A Gov Supreme

I’ve been doing some workshopping and consultancy at a few different companies recently, mostly about responsive design. I can’t help but feel a little bad about it because, while I think they’re expecting to get a day of CSS, HTML, and JavaScript, what they actually get is the uncomfortable truth that responsive design changes everything …changes that start long before the front-end development phase.

I explain the ramifications of responsive design, hammer on about progressive enhancement like a broken record, extoll the virtues of a content-first approach, exhort them to read A Dao of Web Design, and let them know that, oh, by the way, your entire way of working will probably have to change.

Y’see, it’s my experience that the biggest challenges of responsive design (which, let’s face it, now means web design) are not technology problems. Sure, we’ve got some wicked problems when dealing with non-flexible media like bitmap images, which fight against the flexible nature of the web, but thanks to the work of some very smart and talented people, even those kinds of issues are manageable.

No, the biggest challenges, in my experience, are to do with people. Specifically, the way that people work together.

Old waterfallesque processes where visual designers work entirely in Photoshop before throwing PSDs over the wall to developers just don’t cut it any more. Old QA testing processes that demanded visual consistency across all browsers and platforms are just ludicrous.

The thing is …those old processes were never any good. We fooled ourselves into thinking they worked, but that was only because we were working from some unfounded assumption: that everyone is on broadband, that everyone has a nice big screen, that everyone has a certain level of JavaScript capability. The explosion in diversity of mobile devices (and with it, the rise of responsive design) has shone a light on those assumptions and exposed those old processes for the façades that they always were.

When I’m doing a workshop and I tell that to designers, developers, and project managers, they often respond by going through the five stages of grief. Denial, anger, bargaining, depression …I try to work with them through those reactions until they ultimately get to acceptance.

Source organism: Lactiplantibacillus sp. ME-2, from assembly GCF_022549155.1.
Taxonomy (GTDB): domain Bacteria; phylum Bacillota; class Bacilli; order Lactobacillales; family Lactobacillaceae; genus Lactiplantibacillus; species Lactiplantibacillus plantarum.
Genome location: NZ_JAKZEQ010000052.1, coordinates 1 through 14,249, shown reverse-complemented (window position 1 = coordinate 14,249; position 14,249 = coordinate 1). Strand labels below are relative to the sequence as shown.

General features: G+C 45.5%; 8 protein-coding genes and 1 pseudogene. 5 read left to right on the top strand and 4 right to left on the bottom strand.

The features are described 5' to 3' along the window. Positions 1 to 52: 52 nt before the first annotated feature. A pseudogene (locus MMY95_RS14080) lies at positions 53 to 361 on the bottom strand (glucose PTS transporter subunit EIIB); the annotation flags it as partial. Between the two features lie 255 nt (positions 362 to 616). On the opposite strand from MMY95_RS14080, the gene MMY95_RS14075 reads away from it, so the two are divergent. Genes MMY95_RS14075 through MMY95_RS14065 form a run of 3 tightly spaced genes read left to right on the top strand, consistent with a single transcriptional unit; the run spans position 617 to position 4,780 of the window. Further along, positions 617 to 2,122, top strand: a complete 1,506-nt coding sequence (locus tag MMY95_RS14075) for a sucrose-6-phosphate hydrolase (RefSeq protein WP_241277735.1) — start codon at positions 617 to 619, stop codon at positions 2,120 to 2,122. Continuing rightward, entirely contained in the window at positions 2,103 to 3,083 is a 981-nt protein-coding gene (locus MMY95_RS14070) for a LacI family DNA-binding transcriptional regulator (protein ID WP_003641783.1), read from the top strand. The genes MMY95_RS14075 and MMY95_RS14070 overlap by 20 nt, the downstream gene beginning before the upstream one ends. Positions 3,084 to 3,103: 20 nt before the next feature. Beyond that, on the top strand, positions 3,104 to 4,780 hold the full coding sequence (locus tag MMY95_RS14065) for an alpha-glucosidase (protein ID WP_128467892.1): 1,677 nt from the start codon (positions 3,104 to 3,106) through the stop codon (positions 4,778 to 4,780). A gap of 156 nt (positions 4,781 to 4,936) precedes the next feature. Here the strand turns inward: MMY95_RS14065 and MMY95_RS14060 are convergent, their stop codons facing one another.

Somewhere between the “bargaining” and “depression” phase, somebody inevitably passes the buck further up the chain:

“Oh, we’d love to do what you’re saying, but our clients would never go for it.” Or “You’ve convinced me but there’s no way our boss will ever agree to this.”

I’ve got to be honest: sometimes I think we use “the client” and “the boss” as a crutch. I’m also somewhat bemused when people ask me for advice to help them convince their client or their boss. I don’t know your boss—how could I possibly offer any relevant advice?

Still, I’ve written about this question of “How do I convince…?” before:

Something I’ve found useful in the past is the ability to point at trailblazers and say “like that!” Selling the idea of web standards became a whole lot easier after Doug redesigned Wired and Mike redesigned ESPN. It’s a similar situation with responsive design: clients are a lot more receptive to the idea now that The Boston Globe site is live.

When it comes to responsive design, there’s one site that should thoroughly shame anyone who claims that they can’t convince their boss to do the right thing: GOV dot UK.

It’s responsive. It puts user needs first. It’s beautiful. It even won the Design Museum’s design of the year, for crying out loud.

This isn’t some flashy lifestyle business. This isn’t some plucky young disruptive startup. This is the British government, an organisation so stodgy and bureaucratic that there are multiple sitcoms about its stodginess and bureaucracy.